The Long-Term Fiscal Gap

The Long-Term Fiscal Gap

The fiscal gap threatens future public services. The fiscal gap -often called “a structural deficit” by budget watchers–means that normal revenue growth is not enough to finance the normal growth of expenditures over the long term. A structural deficit means that, in normal or average economic times, our governments cannot maintain all the services that Oklahomans rely on.

The recurring and growing shortfalls that the Oklahoma Legislature has faced in recent years – even in years when the state’s economy has been performing well – reflect the state’s structural deficit.  Since the late 2000s, every year has seen the use of large amounts of one-time revenues to bring the budget into balance. Most years have seen funding cuts to most state agencies and not enough funding to cover growth in caseloads or enrollment, pay for annual inflationary costs in operating expenses, or provide pay raises for teachers and state employees and cost-of-living adjustments for retirees.

According to economics professor Kent Olson, Oklahoma already faced a small structural budget deficit in 2021, before the economic downturn resulting from COVID-19. His projections are for the structural deficit to continue to rise in the coming decade, reaching over $1.0 billion by 2030. The deficit occurs because expenditures must grow 4.4 percent every year just to keep up with inflation and with population changes, while revenues will grow only 3.3 percent per year under current policies. The gap between what we need and what our current revenue system produces thus grows 1.1 percent every year.

However, Oklahoma has been able to take steps to close the fiscal gap in the past. Dr. Olson’s work indicates that, had it not been for tax increases enacted in 2016-2018, the 2030 deficit would be more than double, $2.3 billion. The chart below shows how the gap is projected to grow and how much larger it would have been without tax increases.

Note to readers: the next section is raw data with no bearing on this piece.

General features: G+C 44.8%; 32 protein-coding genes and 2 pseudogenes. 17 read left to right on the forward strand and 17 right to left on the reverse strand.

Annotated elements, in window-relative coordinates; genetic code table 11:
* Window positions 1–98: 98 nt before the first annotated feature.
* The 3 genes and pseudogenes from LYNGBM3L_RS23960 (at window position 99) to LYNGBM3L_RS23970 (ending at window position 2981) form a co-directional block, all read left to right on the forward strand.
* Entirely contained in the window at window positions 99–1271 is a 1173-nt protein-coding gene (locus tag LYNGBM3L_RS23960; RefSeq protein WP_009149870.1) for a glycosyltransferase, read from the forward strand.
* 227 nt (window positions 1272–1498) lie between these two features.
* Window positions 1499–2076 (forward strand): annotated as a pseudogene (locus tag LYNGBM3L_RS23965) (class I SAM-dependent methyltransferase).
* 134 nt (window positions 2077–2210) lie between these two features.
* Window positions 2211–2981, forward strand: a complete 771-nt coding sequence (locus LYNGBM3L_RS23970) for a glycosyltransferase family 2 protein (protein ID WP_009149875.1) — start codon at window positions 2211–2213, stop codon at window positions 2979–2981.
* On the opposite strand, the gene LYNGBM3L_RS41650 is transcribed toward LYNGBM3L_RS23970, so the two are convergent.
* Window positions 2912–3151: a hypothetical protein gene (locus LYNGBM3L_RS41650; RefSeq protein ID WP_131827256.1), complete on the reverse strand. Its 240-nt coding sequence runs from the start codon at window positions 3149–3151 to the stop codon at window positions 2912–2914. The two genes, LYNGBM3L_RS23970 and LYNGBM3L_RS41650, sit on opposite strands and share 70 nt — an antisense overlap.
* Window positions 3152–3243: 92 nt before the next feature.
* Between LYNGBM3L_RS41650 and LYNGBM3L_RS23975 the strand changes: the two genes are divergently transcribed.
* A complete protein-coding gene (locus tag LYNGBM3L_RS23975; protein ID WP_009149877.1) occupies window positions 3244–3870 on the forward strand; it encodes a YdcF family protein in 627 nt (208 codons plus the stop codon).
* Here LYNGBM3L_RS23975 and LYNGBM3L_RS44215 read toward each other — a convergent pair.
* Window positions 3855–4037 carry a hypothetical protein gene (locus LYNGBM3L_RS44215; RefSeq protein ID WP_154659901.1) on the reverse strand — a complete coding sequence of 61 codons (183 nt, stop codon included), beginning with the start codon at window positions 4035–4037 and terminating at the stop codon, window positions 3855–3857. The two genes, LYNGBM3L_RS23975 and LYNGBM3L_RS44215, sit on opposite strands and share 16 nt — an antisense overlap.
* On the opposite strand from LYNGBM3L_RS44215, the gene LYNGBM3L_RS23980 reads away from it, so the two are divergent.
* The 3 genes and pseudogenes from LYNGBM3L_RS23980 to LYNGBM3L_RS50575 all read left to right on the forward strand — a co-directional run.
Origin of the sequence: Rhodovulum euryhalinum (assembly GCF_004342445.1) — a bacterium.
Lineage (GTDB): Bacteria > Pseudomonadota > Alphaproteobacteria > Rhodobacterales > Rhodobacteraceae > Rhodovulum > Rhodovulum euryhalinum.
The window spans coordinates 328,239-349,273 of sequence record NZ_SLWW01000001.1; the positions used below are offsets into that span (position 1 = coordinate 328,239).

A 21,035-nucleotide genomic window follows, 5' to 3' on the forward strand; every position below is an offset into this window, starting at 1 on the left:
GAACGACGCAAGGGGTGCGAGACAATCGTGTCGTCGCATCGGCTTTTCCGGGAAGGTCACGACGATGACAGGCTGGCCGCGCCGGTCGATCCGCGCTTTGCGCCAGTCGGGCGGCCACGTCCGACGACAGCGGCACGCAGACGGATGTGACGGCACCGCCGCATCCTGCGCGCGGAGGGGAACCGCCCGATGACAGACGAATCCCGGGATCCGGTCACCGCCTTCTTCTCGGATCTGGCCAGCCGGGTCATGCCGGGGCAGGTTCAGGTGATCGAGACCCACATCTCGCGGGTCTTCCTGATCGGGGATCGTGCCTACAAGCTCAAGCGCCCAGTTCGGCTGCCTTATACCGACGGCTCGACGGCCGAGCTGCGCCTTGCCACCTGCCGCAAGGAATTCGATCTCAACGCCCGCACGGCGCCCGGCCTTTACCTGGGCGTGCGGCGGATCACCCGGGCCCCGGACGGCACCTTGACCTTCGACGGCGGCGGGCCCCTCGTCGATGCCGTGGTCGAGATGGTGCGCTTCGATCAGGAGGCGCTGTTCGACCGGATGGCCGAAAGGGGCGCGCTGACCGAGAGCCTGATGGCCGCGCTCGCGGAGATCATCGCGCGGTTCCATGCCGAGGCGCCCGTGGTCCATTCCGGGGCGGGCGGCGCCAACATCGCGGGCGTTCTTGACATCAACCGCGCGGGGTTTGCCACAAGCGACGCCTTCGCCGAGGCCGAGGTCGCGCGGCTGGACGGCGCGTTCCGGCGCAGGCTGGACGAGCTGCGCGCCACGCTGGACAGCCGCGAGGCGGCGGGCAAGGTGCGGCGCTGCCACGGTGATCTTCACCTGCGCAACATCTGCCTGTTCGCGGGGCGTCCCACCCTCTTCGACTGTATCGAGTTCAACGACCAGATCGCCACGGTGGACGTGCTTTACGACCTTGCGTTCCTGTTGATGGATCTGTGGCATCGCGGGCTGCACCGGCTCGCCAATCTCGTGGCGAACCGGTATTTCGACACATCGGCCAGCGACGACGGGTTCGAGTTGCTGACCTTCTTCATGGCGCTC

These projections assume a level of economic growth that now seems unlikely. Current conditions are likely to expand the fiscal gap beyond Dr. Olson’s estimates by both reducing revenues and increasing the cost of services.

Structural deficits are among the hardest public policy problems our leaders face, for several reasons:

  • The full effects are in the future and do not need to be addressed immediately;
  • Much of the growth in expenditures is outside the control of the government;
  • Controlling the expenditures would require reducing benefits to politically powerful and economically important groups; and
  • There is little public support and even less public leadership for reevaluating and restructuring our tax system, which may be necessary to solve the fiscal gap.

However, Dr. Olson’s work indicates that Oklahoma has been able to take steps to close the fiscal gap in the past. Oklahoma governments are not alone in facing structural deficits. The federal and most state governments are in similar circumstances. The Government Accountability Office (GAO) predicts that structural deficits will damage our economy and our standard of living and ultimately could compromise national security. They suggest that government leaders and the public must better understand reasons behind the structural deficits and what we can do about them.

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